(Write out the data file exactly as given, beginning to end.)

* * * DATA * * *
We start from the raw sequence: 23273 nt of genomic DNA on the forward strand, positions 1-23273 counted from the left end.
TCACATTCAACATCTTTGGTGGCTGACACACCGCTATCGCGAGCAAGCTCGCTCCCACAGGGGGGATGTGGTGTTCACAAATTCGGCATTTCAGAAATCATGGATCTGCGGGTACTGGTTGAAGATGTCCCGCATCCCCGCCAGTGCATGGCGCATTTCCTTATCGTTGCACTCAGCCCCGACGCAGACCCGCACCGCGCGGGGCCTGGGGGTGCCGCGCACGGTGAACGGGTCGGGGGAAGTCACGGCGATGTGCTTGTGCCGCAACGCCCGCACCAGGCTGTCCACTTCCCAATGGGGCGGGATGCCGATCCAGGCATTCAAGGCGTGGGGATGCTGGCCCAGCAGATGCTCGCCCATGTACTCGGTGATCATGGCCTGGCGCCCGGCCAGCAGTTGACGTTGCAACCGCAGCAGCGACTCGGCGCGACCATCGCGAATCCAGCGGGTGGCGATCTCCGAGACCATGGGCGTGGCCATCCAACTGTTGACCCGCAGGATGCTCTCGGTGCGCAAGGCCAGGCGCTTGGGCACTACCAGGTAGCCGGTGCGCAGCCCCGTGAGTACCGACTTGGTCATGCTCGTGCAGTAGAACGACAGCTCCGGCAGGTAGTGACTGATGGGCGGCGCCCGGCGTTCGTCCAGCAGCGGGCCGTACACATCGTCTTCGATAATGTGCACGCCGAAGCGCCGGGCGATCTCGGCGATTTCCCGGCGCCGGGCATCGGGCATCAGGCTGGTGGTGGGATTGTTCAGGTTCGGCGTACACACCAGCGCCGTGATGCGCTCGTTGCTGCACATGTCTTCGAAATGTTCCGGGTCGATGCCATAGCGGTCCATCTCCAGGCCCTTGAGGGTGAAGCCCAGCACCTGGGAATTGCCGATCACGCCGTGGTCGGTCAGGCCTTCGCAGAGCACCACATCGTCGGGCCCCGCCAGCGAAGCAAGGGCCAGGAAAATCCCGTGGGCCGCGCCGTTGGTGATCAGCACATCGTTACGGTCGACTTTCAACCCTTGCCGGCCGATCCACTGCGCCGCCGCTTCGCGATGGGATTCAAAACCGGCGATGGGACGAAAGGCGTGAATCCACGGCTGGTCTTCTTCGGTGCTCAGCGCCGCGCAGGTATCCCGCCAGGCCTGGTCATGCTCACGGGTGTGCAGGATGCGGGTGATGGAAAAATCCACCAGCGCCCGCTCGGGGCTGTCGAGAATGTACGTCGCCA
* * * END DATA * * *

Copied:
We start from the raw sequence: 23273 nt of genomic DNA on the forward strand, positions 1-23273 counted from the left end.
TCACATTCAACATCTTTGGTGGCTGACACACCGCTATCGCGAGCAAGCTCGCTCCCACAGGGGGGATGTGGTGTTCACAAATTCGGCATTTCAGAAATCATGGATCTGCGGGTACTGGTTGAAGATGTCCCGCATCCCCGCCAGTGCATGGCGCATTTCCTTATCGTTGCACTCAGCCCCGACGCAGACCCGCACCGCGCGGGGCCTGGGGGTGCCGCGCACGGTGAACGGGTCGGGGGAAGTCACGGCGATGTGCTTGTGCCGCAACGCCCGCACCAGGCTGTCCACTTCCCAATGGGGCGGGATGCCGATCCAGGCATTCAAGGCGTGGGGATGCTGGCCCAGCAGATGCTCGCCCATGTACTCGGTGATCATGGCCTGGCGCCCGGCCAGCAGTTGACGTTGCAACCGCAGCAGCGACTCGGCGCGACCATCGCGAATCCAGCGGGTGGCGATCTCCGAGACCATGGGCGTGGCCATCCAACTGTTGACCCGCAGGATGCTCTCGGTGCGCAAGGCCAGGCGCTTGGGCACTACCAGGTAGCCGGTGCGCAGCCCCGTGAGTACCGACTTGGTCATGCTCGTGCAGTAGAACGACAGCTCCGGCAGGTAGTGACTGATGGGCGGCGCCCGGCGTTCGTCCAGCAGCGGGCCGTACACATCGTCTTCGATAATGTGCACGCCGAAGCGCCGGGCGATCTCGGCGATTTCCCGGCGCCGGGCATCGGGCATCAGGCTGGTGGTGGGATTGTTCAGGTTCGGCGTACACACCAGCGCCGTGATGCGCTCGTTGCTGCACATGTCTTCGAAATGTTCCGGGTCGATGCCATAGCGGTCCATCTCCAGGCCCTTGAGGGTGAAGCCCAGCACCTGGGAATTGCCGATCACGCCGTGGTCGGTCAGGCCTTCGCAGAGCACCACATCGTCGGGCCCCGCCAGCGAAGCAAGGGCCAGGAAAATCCCGTGGGCCGCGCCGTTGGTGATCAGCACATCGTTACGGTCGACTTTCAACCCTTGCCGGCCGATCCACTGCGCCGCCGCTTCGCGATGGGATTCAAAACCGGCGATGGGACGAAAGGCGTGAATCCACGGCTGGTCTTCTTCGGTGCTCAGCGCCGCGCAGGTATCCCGCCAGGCCTGGTCATGCTCACGGGTGTGCAGGATGCGGGTGATGGAAAAATCCACCAGCGCCCGCTCGGGGCTGTCGAGAATGTACGTCGCCA